There are, however, other school models that offer parents a better balance of academics and a nurturing school environment. In our study, we also interviewed Black and Latino parents whose children were enrolled at two public Montessori magnet schools. These parents, we found, also valued structure and high academic expectations. But they liked that their children were not being punished and had the freedom to choose their work and collaborate with peers on projects.
The parents who spoke with us questioned the assumption that different families need or even want stricter kinds of schools. One Black middle-class mother whose daughter attended a Montessori school was frustrated that her experience was the exception for Black children rather than the norm: “Why is it that a certain population has to have so much structure in order to be successful compared to another population?”
It would be one thing if a no-excuses environment was the only way for urban schools to ensure order and achievement. But while many Montessori schools are private, there are more than 500 whole- or partial-school public Montessoris around the country, roughly half of which are located in cities. These schools, which can include district-run, magnet, and charter schools, are racially diverse: Students of color constitute a majority of total enrollment in the whole-school public Montessoris. Public Montessori schools are also rapidly expanding, having roughly doubled in size since 2000.
Montessori schools aren’t perfect: A 2015 study showed Black students in a public Montessori school were still disciplined at higher rates than their White peers, even though overall discipline rates were lower than other area public schools. Researchers and practitioners have called for more Montessori teachers of color and training in culturally responsive practices to support the diverse population of students. But public Montessori schools have demonstrated academic benefits for Black and low-income students without having to constantly monitor student behavior.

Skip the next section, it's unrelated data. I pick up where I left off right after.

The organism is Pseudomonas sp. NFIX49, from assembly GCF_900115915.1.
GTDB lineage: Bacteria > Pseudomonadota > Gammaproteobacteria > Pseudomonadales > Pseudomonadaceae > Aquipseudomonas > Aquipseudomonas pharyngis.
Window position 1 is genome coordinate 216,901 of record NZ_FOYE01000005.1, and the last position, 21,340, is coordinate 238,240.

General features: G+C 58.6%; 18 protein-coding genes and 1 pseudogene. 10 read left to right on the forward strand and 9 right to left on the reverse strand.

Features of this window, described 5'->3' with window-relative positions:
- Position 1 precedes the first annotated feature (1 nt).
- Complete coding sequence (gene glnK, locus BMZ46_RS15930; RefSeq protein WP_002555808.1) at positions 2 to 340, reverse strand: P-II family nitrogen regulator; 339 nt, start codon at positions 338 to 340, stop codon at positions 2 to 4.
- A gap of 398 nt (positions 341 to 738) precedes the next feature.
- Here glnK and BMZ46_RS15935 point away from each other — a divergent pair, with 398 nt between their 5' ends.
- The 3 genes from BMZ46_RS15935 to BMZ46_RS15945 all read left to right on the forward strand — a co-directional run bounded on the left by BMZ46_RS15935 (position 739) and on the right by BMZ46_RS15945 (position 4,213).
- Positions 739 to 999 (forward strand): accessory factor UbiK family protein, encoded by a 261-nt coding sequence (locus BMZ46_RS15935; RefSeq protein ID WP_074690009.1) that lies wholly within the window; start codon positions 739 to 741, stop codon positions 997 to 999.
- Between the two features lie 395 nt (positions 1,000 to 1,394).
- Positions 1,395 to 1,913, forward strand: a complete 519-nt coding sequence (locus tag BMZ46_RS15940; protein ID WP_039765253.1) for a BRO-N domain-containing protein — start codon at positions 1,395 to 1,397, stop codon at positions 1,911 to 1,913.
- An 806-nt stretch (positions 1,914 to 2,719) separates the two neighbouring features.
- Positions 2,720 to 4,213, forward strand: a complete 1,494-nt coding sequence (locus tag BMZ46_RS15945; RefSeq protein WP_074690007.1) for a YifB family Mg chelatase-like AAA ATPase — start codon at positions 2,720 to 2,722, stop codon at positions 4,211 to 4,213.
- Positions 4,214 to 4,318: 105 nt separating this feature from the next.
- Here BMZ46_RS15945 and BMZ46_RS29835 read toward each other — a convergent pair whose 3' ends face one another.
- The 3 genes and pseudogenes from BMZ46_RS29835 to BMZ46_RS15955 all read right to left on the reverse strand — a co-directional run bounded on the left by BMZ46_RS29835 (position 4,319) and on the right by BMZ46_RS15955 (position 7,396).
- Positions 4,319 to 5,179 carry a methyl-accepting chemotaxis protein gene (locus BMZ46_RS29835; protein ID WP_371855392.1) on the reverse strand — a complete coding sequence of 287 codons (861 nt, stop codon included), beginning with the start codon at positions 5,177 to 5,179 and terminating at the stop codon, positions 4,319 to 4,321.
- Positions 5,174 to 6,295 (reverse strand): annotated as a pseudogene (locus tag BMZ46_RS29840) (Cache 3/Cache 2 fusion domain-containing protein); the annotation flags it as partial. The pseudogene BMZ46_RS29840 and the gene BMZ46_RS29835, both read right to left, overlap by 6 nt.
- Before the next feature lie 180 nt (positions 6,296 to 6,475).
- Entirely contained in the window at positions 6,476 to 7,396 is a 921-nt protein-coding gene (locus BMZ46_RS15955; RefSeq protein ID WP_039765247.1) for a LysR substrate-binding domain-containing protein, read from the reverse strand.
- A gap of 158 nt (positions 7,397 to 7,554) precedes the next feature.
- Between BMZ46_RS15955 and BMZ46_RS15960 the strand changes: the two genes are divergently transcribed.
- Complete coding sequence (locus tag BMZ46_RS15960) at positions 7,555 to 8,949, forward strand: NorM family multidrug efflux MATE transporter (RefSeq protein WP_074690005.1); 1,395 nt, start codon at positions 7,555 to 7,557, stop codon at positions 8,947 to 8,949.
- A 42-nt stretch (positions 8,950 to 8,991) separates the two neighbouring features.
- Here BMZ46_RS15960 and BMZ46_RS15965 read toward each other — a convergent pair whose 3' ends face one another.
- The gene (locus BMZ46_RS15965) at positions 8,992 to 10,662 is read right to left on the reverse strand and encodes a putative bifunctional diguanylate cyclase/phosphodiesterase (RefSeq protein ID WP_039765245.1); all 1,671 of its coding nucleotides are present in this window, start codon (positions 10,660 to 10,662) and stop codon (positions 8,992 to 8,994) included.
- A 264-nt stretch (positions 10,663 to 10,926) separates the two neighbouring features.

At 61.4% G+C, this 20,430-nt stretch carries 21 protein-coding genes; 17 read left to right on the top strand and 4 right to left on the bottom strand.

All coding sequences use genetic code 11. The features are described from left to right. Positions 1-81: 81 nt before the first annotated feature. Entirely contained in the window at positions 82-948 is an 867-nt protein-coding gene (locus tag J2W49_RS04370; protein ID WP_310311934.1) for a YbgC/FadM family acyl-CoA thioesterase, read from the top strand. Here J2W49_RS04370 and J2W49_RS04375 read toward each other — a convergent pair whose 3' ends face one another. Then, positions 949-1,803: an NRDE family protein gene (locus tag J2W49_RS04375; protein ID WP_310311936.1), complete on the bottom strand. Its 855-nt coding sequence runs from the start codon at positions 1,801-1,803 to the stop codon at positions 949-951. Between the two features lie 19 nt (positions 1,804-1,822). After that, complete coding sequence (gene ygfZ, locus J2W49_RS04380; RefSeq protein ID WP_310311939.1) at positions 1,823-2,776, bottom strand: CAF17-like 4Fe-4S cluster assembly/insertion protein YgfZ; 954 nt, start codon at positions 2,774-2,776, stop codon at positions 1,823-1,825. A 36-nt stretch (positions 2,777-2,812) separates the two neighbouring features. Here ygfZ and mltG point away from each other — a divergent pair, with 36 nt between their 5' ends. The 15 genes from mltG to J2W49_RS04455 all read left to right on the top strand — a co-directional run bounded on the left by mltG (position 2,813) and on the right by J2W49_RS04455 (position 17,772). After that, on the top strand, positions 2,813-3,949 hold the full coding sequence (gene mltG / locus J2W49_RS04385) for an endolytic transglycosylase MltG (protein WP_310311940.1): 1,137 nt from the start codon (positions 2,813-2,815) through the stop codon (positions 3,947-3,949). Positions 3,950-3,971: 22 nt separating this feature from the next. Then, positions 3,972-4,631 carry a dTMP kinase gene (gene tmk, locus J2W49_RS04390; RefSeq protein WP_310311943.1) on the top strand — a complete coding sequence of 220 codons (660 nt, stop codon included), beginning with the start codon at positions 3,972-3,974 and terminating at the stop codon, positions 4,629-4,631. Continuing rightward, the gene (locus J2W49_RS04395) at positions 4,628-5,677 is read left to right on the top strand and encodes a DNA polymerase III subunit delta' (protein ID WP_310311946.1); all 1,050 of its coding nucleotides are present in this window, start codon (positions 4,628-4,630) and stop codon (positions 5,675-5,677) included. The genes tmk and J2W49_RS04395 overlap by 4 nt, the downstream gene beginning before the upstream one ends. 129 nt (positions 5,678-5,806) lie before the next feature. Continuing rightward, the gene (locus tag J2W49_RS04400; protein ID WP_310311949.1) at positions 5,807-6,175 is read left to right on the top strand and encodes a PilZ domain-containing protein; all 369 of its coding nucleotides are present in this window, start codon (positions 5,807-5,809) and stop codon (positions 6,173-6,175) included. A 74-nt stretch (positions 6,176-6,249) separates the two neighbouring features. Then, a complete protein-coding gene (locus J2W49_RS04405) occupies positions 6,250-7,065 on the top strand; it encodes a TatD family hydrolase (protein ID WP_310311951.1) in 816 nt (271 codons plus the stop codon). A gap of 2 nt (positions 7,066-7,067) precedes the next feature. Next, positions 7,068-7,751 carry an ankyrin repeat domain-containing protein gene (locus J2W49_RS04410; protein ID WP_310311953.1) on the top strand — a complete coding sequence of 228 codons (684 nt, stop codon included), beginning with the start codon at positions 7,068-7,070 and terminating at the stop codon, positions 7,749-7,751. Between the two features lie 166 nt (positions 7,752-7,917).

Charter schools were originally designed to respond to the needs and desires of families and local communities. To give parents the choices they want and deserve, school districts and charter authorizers should encourage a diversity of school choices—including those that foreground student independence and downplay punishment. They also need to hold charter schools accountable at the approval and renewal stage by measuring school culture, including student satisfaction, teacher turnover, and school suspension rates, and by closely examining the nature of school disciplinary practices.
It’s encouraging that a number of no-excuses schools are responding to criticisms by incorporating social-emotional learning, making schools trauma informed, and using restorative justice circles to reduce suspensions. But this culture change is not easy, and the model is not changing fast enough. Recently, students have protested the disciplinary system at Success Academy’s high school in New York City. A disciplinary scandal at one Achievement First high school in New Haven, Conn., led to leadership change and a commitment by the network to improve school culture for students.
Parents from all backgrounds want strong academics and respect for their children, where no one has to swallow their pride. Why can’t their children have it?